Until 2 September 2009
Gallery 11. Free admission.
This display focuses on the work of Shaun Gladwell, one of five artists representing Australia at the prestigious international exhibition, the 53rd Venice Biennale in Italy (7 June–22 November). Although Gladwell was initially a painter, his art practice now encompasses video, installation, and photography. Gladwell’s interest in how young men creatively respond to their environments, in particular the way skaters, BMX riders, and surfers move through space, has led him to work with video and time-based art. Critical of the way these activities are often depicted on television – speeded up or frenetically edited – Gladwell slows the footage down. This process allows the viewer to study the actions in detail and focuses attention on the grace of the figures, and, according to the artist, on the ‘grammar of gesture’. In Double linework, 2000, Gladwell films a skater on his skateboard traversing the city streets. The camera’s tight frame on the skater’s feet captures the disappearing painted white lines beneath the skateboard. The lines are echoed by the skater’s movement through space, a form of performative drawing.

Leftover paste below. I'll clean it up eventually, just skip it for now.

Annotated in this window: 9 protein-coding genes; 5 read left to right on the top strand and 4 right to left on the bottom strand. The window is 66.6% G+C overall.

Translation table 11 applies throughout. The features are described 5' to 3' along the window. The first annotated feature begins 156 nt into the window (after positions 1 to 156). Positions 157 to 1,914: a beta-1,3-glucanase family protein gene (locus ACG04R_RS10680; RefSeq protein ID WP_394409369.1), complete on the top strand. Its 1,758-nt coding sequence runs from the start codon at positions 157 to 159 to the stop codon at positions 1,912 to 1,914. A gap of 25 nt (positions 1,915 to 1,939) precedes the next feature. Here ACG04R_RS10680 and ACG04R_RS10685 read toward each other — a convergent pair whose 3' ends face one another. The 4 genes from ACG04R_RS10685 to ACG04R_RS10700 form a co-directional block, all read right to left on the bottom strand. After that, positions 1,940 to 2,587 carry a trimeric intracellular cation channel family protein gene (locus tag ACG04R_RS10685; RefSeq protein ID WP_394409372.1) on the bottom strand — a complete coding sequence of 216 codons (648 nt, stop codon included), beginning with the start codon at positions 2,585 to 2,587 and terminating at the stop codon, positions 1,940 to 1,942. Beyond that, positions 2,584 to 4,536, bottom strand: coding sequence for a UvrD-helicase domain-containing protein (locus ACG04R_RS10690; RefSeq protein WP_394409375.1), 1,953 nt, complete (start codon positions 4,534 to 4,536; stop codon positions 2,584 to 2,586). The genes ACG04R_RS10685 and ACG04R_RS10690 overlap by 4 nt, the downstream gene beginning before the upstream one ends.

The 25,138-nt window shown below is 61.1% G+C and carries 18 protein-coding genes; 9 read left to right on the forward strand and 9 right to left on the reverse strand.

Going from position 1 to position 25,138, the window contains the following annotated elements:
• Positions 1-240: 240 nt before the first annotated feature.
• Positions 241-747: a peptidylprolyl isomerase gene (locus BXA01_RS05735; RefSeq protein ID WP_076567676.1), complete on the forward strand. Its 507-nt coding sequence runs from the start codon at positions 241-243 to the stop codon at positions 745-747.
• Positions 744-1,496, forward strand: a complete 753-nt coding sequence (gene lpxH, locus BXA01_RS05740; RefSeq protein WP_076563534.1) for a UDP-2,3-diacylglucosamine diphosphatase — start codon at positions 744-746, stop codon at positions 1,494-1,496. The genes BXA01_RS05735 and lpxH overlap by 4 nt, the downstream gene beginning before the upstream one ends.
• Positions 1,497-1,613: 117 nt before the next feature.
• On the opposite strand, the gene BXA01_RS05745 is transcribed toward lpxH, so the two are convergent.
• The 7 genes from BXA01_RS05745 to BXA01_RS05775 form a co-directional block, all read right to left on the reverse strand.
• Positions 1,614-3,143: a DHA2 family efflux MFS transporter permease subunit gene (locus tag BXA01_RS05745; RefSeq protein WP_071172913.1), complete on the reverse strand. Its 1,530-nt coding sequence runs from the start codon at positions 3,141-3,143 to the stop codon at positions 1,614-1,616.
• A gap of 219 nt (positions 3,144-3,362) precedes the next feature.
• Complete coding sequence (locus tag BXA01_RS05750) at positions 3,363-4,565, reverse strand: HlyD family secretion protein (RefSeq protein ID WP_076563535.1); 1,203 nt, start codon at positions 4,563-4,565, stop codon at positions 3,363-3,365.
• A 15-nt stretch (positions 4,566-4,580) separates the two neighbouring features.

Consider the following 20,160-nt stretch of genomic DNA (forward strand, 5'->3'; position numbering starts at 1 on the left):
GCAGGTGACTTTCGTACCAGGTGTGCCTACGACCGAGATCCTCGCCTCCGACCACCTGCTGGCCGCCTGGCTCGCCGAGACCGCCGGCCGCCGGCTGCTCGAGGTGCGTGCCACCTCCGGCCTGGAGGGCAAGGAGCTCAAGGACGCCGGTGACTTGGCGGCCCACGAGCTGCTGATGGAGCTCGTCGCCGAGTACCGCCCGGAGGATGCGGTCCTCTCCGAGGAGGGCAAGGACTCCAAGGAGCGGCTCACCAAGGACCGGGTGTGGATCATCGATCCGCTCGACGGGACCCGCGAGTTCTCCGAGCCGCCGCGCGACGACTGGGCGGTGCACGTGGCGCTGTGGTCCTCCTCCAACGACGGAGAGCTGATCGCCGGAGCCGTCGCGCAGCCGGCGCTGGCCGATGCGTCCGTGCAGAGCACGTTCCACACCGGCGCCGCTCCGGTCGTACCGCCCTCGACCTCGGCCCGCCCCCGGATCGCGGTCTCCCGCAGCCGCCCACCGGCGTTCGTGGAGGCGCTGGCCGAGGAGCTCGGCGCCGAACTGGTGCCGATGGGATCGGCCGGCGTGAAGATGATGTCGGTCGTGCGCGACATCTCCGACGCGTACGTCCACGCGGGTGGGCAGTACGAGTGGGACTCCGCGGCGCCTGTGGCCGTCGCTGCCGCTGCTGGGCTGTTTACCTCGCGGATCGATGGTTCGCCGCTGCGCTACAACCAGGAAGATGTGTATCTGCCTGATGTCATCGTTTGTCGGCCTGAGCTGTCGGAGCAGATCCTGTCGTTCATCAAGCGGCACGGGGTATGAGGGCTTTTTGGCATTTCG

The photograph Maximus as Narcissus: Broken field of reflection, 2007, belongs to Gladwell’s most recent body of work and explores, according to the artist, ‘… the representation of the Australian landscape and the mythical figures which are projected into these spaces.’
Gladwell received his Bachelor of Fine Art (Honours) at the Sydney College of the Arts in 1996, and his Masters of Fine Art (Research) from the same institution in 2001. His video work has received both popular and critical acclaim and includes cinematically scaled projected images, often as multi-channel, multi-screen immersive installations.
Tuesday 25 August at 12.45 pm
Maria Zagala, Associate Curator, Prints, Drawings & Photographs, is giving a free lunchtime talk on Double linework. Gallery 11.
Shaun Gladwell, Australia, born 1972, Double linework, 2000, Sydney, digital video still, 2 minutes, colour & sound; On loan from Dr Stephen Freiberg.